I've got a couple of scotch and cokes in me and I've been searching for that post all night. I'd given up, due to the scotch. And then it appears in a random, thanks.

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          • #6
            Originally posted by ChubChub View Post
            Martin h

            Great post. I've been looking for something like this. ta.

            Daniel79

            I've got a couple of scotch and cokes in me and I've been searching for that post all night. I'd given up, due to the scotch. And then it appears in a random, thanks.
            Haha "ta" instead of ty....Only problem with that, as I look at my keyboard, the
            "a" and the "y" are very far apart! But it's all good! Scotch isn't my thing, but I certainly understand your dilemma! All good brother. :yippee:

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            • #7
              No "ty", was def meant to be "ta".
              English expression to mean thanks. Mainly northern, but recognised across UK.


              Sent from my iPad using Tapatalk

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              • #8
                Originally posted by ChubChub View Post
                No "ty", was def meant to be "ta".
                English expression to mean thanks. Mainly northern, but recognised across UK.


                Sent from my iPad using Tapatalk
                Got it, so "ta" stands for " thanks a lot?"

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                • #9
                  Thinking about it, it don't sound how it looks. It's an "a" like a Spanish sounding "a". Or like the "a" from the word "car", as it goes, same as the word Tar, without the letter "r" at the end.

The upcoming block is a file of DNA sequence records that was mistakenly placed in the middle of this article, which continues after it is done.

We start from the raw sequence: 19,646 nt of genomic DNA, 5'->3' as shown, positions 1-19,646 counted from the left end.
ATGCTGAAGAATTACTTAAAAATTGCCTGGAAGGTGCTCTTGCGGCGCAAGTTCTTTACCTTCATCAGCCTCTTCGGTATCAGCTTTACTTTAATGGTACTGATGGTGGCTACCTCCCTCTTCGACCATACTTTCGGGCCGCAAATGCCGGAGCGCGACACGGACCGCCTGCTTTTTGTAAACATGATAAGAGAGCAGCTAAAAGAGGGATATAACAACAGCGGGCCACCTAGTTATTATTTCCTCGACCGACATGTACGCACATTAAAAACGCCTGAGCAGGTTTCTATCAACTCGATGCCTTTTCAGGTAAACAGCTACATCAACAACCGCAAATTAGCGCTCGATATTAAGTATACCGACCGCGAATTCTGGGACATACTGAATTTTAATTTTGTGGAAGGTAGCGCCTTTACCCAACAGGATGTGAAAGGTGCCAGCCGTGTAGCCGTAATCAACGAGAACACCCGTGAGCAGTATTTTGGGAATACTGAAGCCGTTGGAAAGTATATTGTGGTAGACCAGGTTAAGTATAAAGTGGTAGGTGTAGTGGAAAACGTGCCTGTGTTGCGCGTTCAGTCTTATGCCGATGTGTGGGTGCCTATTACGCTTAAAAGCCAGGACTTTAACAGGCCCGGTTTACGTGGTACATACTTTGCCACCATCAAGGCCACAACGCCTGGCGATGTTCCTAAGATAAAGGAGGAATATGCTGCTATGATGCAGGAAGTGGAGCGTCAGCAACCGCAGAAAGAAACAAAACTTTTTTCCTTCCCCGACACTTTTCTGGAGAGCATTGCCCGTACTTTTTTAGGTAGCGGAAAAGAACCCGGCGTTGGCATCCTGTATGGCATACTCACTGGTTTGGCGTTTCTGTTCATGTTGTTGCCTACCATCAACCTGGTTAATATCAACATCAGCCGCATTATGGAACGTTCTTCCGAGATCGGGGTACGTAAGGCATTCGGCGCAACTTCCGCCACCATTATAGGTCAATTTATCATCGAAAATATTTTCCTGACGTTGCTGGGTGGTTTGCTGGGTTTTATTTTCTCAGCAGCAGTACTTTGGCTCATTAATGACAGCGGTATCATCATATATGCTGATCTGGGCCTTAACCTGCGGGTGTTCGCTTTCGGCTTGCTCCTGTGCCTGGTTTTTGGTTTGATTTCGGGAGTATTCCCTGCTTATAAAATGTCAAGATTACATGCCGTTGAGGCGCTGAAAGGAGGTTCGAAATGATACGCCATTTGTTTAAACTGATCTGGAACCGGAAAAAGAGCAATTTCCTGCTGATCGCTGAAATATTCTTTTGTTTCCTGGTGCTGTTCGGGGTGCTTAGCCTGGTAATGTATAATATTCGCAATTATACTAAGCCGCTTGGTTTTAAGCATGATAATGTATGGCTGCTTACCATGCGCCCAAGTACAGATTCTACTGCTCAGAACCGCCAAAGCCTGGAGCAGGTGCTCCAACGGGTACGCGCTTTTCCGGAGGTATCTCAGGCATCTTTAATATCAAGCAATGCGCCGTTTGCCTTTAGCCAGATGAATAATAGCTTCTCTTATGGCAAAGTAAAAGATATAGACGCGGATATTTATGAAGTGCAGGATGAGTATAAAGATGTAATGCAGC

Sent from my iPad using Tapatalk

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                  • #10
                    Dante mentioned at one point for folks new to DC to do straight sets for ALL of the exercises and not do any rest-pauses...and give themselves a few weeks to get used to the format and going balls out before adding in rest pause.

                    I know because that's what I did my first go at DC.
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                    • #11
                      It is surprisingly hard to take down the barriers and go all out at first. I took probably three weeks to learn what really pushing is. I am sure that I will look back later and think that I did not push myself enough. There is always another level, you just do not know it until you reach it for that first time.

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                      • #12
                        Originally posted by kevin_schreder View Post
                        It is surprisingly hard to take down the barriers and go all out at first. I took probably three weeks to learn what really pushing is. I am sure that I will look back later and think that I did not push myself enough. There is always another level, you just do not know it until you reach it for that first time.
                        the log book will take you there.
                        you will see what intensity is ,pushing trough to beat it.
                        "An egg yolk is a terrible thing to waste"
                        J.M.